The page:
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Propelling Us Forward: Metal From Ancient Times To Modern Times

For many thousands of years, metals have defined and marked the progress of humankind. Rarely can one find any single material, ideology or government that has been as significant in helping man control his environment. Beginning with the Stone Age leading to Bronze Age which made way for the Iron Age through to the modern Steel Age, metal has been at the center of human progress from cookware to warfare, from agriculture to technology. The Stone Age, a time period that lasted 3.4 million years ending roughly at 5,000 BC. is marked by the first use of tools, made from chipping and splitting flint into sharp edges. Toward the end of this time period came the first discovery of metal, gold gleaming in the low beds of streams. Easy to obtain by merely picking them up, these bright nuggets were malleable, but were of little use for daily life as a weapon or tool. Instead, gold tended to be used for ornamentation and decoration, very much like today. The Copper Age or the Chalcolithic Period came between 5,000 and 3,000 BC. It was a time of man’s first practical use of metallurgy, the discovery that copper becomes harder and stronger when forged. Hammered into knives, copper was strong enough to cut fish or to use in agriculture, but not tough enough to use as a weapon or cut into a hide. It was quite by accident that hammering native copper transitioned into the extraction of copper from copper sulfide minerals. Some historians claim that this discovery happened when ore was accidentally dropped into a cooking fire; others assert that copper was produced in early pottery kilns. This discovery by early metallurgists expanded the amount of the material available and the variety of ways in which the metal could be used.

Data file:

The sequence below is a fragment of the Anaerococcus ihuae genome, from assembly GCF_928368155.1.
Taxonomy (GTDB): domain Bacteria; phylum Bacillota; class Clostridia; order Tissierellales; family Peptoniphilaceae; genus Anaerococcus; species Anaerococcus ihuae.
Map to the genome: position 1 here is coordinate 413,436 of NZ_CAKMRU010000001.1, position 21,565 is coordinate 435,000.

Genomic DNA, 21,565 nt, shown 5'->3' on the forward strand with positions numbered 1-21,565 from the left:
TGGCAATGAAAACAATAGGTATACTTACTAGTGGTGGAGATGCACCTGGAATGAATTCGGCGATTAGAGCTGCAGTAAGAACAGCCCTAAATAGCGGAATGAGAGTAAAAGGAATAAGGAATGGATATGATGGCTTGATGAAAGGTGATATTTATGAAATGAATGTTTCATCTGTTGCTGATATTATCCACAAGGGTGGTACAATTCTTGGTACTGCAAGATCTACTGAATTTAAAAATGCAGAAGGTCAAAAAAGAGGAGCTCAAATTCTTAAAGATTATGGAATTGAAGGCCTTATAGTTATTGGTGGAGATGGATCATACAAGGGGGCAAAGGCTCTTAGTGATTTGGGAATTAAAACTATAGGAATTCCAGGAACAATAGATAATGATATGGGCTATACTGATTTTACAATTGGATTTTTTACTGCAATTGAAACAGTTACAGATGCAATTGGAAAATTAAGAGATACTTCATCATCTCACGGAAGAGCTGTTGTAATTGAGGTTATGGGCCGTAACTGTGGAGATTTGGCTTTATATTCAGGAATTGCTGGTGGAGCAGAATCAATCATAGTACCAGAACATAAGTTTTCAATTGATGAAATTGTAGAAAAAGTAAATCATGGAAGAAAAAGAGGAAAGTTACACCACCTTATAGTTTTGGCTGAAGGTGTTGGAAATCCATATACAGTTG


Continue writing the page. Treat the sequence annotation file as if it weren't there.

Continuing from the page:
The Bronze Age began when it was discovered that by mixing the ores of tin and copper, the result is bronze, an alloy stronger than its individual components. Bronze could be both poured or cast into shape, or it could be forged. It could take a sharper edge and hold it longer. Unlike the metals discovered before it, bronze could be used both as a weapon and a tool, considered one of the most important advancements in human development. It was also used for armor and as architectural accents.
Following the Bronze Age came the Iron Age at about 1500 BC. Its earliest name was literally translated as “stone from heaven” in several languages because the first iron originated from fallen meteorites weighing from several ounces up to several tons. Easier to find and more plentiful than copper, people in parts of western Africa and southwestern Asia discovered the ore in the form of dark-silvery rocks sticking out of the ground. The first extraction of iron, like copper, is thought to have come accidentally, perhaps from a fire burning next to a spot rich in iron oxide deposits. What remained once the fire cooled was iron sponge that could be hammered into spears, arrow tips, and knives as well as other farming tools such as sickles and plough tips. The use of wrought iron gained popularity in the 8th century B.C., when early civilizations such as the Hittites began arming their military with iron swords. From wrought iron with a carbon content of .02 to .08 percent, it was soon discovered that steel with a carbon content ranging from .2 to 1.5 percent was a considerably stronger alternative. Demand for steel was fueled by the conception and expansion of the railroads across the country and the Industrial Revolution. Meeting that demand became possible with the invention of the Bessemer process (named after British metallurgist Sir Henry Bessemer) in the 1860’s. For the first time, steel could be inexpensively mass produced. Today, steel has remained the building and industrial material of choice whether for bridges, skyscrapers or automobiles.

Throughout the 20th and 21st centuries, metals continue to impact our daily lives. Aluminum allows us to make lighter, stronger vehicles and has revolutionized food and beverage packaging and preservation. In this age of electronics, copper connects and powers our homes and devices; and rare earth metals are critical in almost every communication device. Stay tuned; our next newsletter will take a look at the future of our industry and the ways in which it is once again propelling us forward.

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